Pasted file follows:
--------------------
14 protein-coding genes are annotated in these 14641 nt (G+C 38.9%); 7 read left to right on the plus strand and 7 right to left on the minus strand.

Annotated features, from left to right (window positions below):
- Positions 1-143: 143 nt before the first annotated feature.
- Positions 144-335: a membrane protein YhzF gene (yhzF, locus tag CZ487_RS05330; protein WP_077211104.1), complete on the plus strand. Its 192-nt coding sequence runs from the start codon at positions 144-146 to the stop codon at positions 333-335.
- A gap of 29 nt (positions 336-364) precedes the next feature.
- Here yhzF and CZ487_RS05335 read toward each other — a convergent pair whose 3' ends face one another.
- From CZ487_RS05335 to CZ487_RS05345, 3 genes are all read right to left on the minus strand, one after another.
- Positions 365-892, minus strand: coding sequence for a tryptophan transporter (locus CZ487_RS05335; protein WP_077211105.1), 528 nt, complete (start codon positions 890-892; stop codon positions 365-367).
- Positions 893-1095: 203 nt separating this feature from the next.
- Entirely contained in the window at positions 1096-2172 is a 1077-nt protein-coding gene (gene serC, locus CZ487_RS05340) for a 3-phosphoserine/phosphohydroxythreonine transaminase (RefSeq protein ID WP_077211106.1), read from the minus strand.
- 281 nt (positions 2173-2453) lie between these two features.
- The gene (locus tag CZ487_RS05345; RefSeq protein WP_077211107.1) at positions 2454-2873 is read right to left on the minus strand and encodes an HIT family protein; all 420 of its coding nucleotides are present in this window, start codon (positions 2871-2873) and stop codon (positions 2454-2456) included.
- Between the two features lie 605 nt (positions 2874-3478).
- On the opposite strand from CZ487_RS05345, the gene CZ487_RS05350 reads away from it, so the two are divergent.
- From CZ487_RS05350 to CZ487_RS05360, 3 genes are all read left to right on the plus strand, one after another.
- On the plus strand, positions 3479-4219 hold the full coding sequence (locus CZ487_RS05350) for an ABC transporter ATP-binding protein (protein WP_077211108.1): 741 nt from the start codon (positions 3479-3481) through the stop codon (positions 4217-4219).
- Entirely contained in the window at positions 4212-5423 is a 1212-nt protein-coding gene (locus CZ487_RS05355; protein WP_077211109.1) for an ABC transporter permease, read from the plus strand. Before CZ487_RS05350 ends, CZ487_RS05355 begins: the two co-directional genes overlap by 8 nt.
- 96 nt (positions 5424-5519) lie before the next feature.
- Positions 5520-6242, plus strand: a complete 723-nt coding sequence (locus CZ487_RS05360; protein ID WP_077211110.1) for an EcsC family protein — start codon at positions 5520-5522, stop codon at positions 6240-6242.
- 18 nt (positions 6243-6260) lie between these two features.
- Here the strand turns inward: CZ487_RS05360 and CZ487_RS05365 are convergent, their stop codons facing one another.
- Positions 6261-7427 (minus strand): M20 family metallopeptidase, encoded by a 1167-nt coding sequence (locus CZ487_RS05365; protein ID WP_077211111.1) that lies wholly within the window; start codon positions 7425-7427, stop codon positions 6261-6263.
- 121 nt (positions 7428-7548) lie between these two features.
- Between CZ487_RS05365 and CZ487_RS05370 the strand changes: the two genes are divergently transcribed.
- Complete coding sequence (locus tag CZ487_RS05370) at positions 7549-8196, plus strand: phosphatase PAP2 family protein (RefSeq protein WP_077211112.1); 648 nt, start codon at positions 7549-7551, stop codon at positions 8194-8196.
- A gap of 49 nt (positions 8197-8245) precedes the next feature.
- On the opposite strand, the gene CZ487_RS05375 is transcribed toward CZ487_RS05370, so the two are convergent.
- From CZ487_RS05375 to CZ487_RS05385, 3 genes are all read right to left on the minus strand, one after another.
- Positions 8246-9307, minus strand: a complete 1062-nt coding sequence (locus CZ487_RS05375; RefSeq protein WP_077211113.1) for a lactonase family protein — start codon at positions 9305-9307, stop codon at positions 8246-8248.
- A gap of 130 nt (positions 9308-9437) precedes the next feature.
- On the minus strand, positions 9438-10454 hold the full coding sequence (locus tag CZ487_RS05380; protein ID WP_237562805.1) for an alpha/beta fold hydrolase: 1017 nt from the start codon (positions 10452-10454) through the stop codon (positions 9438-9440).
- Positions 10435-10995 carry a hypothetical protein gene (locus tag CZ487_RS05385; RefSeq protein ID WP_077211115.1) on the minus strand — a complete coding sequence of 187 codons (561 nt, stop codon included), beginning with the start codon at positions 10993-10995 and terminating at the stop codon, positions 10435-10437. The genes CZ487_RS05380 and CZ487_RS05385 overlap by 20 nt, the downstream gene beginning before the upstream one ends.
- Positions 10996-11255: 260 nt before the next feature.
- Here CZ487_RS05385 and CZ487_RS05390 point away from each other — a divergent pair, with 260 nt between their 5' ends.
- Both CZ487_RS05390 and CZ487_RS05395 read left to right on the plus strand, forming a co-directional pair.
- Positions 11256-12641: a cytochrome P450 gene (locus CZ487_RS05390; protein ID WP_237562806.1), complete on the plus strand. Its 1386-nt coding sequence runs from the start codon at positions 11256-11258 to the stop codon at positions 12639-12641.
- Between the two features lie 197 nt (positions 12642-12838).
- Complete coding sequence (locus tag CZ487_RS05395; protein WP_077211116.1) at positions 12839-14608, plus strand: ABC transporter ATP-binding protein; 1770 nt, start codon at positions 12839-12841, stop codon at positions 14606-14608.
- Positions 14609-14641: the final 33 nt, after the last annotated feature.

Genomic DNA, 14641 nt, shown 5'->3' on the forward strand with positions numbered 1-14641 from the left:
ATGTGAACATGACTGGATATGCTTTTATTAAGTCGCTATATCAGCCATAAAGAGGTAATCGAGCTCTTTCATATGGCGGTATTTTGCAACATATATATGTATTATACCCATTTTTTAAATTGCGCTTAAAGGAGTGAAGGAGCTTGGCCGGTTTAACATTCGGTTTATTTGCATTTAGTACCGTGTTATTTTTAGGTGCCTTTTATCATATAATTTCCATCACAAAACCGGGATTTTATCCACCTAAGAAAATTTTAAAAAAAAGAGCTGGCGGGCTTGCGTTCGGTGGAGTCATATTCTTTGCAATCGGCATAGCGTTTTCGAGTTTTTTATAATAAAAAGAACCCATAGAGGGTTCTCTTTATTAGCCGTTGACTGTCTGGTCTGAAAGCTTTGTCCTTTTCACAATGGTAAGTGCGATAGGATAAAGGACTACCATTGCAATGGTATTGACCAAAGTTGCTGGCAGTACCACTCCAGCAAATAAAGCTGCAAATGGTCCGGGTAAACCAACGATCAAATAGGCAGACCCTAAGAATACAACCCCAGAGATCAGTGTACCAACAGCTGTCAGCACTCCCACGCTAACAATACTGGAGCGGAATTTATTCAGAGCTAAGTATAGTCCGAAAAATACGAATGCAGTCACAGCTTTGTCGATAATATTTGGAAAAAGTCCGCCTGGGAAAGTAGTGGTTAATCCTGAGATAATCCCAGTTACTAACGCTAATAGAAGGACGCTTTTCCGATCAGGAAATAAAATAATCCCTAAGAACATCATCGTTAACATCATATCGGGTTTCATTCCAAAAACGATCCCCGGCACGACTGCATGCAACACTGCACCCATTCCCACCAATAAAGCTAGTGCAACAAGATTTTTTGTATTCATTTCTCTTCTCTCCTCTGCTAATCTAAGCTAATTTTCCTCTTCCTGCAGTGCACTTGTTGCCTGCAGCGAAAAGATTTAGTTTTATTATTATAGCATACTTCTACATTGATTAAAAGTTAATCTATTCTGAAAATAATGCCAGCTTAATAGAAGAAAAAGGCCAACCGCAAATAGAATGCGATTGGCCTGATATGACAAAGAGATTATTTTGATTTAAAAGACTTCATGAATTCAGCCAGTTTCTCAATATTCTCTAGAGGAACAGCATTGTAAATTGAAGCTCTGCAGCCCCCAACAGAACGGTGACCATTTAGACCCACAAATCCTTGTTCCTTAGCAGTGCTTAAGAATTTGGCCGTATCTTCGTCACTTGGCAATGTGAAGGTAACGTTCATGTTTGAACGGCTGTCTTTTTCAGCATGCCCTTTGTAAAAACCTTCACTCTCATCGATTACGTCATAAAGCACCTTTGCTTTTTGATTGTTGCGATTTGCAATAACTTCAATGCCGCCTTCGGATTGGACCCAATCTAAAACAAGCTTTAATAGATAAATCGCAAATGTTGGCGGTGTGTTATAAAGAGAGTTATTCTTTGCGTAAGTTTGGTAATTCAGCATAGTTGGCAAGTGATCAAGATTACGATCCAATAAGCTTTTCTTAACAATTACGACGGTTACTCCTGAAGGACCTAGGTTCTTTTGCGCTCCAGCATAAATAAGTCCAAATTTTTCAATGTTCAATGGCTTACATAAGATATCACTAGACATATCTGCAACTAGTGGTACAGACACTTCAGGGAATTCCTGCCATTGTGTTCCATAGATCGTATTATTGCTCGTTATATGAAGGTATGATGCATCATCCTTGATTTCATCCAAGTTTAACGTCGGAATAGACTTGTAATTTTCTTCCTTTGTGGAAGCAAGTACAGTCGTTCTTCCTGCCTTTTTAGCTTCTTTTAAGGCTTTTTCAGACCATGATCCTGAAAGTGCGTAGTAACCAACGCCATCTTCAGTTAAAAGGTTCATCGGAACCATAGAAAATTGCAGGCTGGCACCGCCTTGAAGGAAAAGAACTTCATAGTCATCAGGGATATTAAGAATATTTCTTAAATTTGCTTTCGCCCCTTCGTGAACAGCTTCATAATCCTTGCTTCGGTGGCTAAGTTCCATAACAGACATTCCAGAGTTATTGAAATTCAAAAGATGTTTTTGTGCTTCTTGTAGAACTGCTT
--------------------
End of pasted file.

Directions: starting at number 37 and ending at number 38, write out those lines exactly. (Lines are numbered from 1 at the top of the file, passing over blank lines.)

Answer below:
- Between the two features lie 197 nt (positions 12642-12838).
- Complete coding sequence (locus tag CZ487_RS05395; protein WP_077211116.1) at positions 12839-14608, plus strand: ABC transporter ATP-binding protein; 1770 nt, start codon at positions 12839-12841, stop codon at positions 14606-14608.